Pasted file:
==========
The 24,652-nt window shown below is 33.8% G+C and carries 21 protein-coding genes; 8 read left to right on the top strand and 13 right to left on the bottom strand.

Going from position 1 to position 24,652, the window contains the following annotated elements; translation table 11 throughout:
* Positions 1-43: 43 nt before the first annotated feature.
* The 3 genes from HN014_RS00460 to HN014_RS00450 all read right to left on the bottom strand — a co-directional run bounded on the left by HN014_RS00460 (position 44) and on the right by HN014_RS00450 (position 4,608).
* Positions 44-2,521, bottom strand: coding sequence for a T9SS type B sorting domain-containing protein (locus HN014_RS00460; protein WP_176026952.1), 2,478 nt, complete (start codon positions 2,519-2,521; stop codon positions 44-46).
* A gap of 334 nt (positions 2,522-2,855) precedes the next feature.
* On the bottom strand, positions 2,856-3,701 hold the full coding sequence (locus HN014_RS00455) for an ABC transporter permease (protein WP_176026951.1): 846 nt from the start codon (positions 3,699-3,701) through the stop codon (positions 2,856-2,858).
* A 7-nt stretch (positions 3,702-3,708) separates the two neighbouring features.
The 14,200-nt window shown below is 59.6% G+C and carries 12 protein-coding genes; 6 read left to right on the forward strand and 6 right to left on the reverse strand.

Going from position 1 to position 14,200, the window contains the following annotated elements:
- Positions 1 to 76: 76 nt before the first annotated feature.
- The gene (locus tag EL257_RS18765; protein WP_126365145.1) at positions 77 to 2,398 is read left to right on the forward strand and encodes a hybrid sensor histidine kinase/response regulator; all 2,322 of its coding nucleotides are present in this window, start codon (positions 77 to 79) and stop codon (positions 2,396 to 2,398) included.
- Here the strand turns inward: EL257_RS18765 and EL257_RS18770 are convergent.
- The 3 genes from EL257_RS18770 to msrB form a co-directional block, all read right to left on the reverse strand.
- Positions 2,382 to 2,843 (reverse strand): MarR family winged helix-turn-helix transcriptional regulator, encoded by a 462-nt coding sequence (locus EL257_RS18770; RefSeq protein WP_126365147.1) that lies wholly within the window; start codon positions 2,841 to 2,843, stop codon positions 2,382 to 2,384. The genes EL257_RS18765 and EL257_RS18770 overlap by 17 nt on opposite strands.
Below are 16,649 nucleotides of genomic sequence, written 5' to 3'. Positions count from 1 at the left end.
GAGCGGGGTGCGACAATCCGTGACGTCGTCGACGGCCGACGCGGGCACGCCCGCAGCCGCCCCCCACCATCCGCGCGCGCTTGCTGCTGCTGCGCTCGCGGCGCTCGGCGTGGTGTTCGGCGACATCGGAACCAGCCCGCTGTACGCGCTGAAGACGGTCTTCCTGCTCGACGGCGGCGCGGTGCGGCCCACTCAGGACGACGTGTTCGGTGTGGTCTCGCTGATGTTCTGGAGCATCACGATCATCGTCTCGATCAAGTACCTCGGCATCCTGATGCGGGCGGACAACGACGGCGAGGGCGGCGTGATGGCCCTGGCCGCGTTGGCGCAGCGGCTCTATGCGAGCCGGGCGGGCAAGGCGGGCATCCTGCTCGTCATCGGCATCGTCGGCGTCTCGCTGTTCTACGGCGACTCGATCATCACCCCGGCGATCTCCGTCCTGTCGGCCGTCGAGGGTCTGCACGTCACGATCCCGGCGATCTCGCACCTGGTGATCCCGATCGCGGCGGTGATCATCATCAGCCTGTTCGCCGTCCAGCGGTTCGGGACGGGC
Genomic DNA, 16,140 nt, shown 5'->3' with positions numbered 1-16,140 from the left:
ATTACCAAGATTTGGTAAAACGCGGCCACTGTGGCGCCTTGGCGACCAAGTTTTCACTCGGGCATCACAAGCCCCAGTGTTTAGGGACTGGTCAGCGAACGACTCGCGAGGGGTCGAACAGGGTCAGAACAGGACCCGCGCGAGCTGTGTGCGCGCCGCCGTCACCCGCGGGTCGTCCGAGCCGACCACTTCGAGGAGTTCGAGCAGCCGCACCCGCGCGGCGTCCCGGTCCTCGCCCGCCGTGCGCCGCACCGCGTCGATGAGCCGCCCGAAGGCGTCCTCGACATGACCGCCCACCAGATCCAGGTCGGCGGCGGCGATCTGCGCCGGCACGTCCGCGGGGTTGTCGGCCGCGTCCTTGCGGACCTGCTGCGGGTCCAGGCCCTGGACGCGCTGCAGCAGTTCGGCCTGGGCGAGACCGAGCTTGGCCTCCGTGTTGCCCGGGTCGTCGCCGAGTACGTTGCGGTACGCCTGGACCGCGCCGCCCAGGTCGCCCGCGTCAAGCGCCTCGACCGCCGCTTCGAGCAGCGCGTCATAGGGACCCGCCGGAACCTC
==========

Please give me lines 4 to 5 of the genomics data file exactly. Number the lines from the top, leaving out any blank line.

* The 3 genes from HN014_RS00460 to HN014_RS00450 all read right to left on the bottom strand — a co-directional run bounded on the left by HN014_RS00460 (position 44) and on the right by HN014_RS00450 (position 4,608).
* Positions 44-2,521, bottom strand: coding sequence for a T9SS type B sorting domain-containing protein (locus HN014_RS00460; protein WP_176026952.1), 2,478 nt, complete (start codon positions 2,519-2,521; stop codon positions 44-46).